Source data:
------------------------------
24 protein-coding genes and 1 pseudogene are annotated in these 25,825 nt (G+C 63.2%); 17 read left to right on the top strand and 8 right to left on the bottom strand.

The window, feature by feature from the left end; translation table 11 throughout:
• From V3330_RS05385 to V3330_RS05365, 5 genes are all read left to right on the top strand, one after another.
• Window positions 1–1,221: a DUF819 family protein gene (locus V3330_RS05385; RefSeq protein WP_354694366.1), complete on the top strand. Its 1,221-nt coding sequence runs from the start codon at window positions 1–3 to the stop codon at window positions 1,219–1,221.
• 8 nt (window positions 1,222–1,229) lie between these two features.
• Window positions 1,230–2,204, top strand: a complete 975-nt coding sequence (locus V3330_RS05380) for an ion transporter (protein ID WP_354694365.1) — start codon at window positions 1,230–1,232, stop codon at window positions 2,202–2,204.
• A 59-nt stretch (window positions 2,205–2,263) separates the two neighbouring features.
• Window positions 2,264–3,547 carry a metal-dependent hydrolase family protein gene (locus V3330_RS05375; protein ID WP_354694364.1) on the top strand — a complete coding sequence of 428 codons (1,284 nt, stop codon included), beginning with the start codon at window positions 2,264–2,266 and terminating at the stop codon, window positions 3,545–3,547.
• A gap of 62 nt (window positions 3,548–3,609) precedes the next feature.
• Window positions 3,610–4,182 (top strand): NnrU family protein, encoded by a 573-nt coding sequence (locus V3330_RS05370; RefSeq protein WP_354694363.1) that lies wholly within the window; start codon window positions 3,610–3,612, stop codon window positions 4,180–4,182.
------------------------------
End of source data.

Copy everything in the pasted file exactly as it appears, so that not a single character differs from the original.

24 protein-coding genes and 1 pseudogene are annotated in these 25,825 nt (G+C 63.2%); 17 read left to right on the top strand and 8 right to left on the bottom strand.

The window, feature by feature from the left end; translation table 11 throughout:
• From V3330_RS05385 to V3330_RS05365, 5 genes are all read left to right on the top strand, one after another.
• Window positions 1–1,221: a DUF819 family protein gene (locus V3330_RS05385; RefSeq protein WP_354694366.1), complete on the top strand. Its 1,221-nt coding sequence runs from the start codon at window positions 1–3 to the stop codon at window positions 1,219–1,221.
• 8 nt (window positions 1,222–1,229) lie between these two features.
• Window positions 1,230–2,204, top strand: a complete 975-nt coding sequence (locus V3330_RS05380) for an ion transporter (protein ID WP_354694365.1) — start codon at window positions 1,230–1,232, stop codon at window positions 2,202–2,204.
• A 59-nt stretch (window positions 2,205–2,263) separates the two neighbouring features.
• Window positions 2,264–3,547 carry a metal-dependent hydrolase family protein gene (locus V3330_RS05375; protein ID WP_354694364.1) on the top strand — a complete coding sequence of 428 codons (1,284 nt, stop codon included), beginning with the start codon at window positions 2,264–2,266 and terminating at the stop codon, window positions 3,545–3,547.
• A gap of 62 nt (window positions 3,548–3,609) precedes the next feature.
• Window positions 3,610–4,182 (top strand): NnrU family protein, encoded by a 573-nt coding sequence (locus V3330_RS05370; RefSeq protein WP_354694363.1) that lies wholly within the window; start codon window positions 3,610–3,612, stop codon window positions 4,180–4,182.